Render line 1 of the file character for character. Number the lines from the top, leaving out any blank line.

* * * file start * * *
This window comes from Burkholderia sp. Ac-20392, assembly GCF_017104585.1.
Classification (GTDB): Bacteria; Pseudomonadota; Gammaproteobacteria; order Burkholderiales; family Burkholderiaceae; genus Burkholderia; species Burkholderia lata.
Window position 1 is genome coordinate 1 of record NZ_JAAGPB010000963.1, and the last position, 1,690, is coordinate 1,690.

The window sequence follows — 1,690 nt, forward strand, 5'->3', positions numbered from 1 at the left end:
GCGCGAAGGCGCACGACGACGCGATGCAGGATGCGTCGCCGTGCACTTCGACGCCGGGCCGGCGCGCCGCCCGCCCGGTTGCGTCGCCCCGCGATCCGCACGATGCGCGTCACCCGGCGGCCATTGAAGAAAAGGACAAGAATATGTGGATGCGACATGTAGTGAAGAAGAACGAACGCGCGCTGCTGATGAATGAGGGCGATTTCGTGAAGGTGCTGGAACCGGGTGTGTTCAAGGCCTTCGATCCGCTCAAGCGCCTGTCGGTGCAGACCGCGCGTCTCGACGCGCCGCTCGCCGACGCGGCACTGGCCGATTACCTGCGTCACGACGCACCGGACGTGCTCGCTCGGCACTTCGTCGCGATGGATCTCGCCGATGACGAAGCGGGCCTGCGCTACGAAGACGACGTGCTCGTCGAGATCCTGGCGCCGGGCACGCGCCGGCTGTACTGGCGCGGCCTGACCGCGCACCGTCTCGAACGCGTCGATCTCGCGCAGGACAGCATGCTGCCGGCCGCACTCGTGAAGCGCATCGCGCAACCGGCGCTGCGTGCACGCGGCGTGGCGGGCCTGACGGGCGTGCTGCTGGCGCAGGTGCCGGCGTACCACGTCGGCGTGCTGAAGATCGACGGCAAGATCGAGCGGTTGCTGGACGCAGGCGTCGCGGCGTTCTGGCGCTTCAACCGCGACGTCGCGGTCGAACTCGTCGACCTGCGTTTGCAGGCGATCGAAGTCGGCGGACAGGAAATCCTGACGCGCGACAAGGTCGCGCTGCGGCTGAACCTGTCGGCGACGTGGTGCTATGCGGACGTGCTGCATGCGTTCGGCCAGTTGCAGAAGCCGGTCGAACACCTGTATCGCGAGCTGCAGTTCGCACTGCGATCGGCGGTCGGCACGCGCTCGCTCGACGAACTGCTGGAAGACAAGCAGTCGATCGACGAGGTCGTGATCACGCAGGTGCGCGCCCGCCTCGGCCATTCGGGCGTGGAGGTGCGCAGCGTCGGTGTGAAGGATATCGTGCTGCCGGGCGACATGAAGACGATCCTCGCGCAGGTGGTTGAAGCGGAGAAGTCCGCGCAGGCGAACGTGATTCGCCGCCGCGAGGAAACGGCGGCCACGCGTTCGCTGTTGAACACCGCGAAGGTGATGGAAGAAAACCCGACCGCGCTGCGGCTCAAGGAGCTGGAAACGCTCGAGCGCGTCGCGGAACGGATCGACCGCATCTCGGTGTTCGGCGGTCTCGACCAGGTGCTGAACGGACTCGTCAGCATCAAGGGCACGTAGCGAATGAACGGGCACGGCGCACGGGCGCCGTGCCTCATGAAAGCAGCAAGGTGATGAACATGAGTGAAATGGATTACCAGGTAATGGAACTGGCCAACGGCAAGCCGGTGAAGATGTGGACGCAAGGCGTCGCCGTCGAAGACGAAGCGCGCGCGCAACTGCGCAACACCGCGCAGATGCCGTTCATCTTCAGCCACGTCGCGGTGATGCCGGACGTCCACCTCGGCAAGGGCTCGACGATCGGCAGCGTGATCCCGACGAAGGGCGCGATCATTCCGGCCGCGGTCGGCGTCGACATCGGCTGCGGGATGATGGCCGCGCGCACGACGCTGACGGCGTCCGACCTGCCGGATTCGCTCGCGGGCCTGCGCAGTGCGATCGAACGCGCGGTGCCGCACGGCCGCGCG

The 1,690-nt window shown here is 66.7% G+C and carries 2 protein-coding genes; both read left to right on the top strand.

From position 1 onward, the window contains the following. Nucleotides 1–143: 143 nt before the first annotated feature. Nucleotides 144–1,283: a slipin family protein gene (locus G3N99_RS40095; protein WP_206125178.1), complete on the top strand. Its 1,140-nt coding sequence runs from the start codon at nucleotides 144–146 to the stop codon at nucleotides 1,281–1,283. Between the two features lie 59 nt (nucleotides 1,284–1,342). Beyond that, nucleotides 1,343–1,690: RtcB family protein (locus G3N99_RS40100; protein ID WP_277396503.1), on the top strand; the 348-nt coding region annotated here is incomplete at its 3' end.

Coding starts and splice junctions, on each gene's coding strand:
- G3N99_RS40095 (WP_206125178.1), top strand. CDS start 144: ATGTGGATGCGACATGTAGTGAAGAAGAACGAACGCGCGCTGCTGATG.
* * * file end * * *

This window comes from Burkholderia sp. Ac-20392, assembly GCF_017104585.1.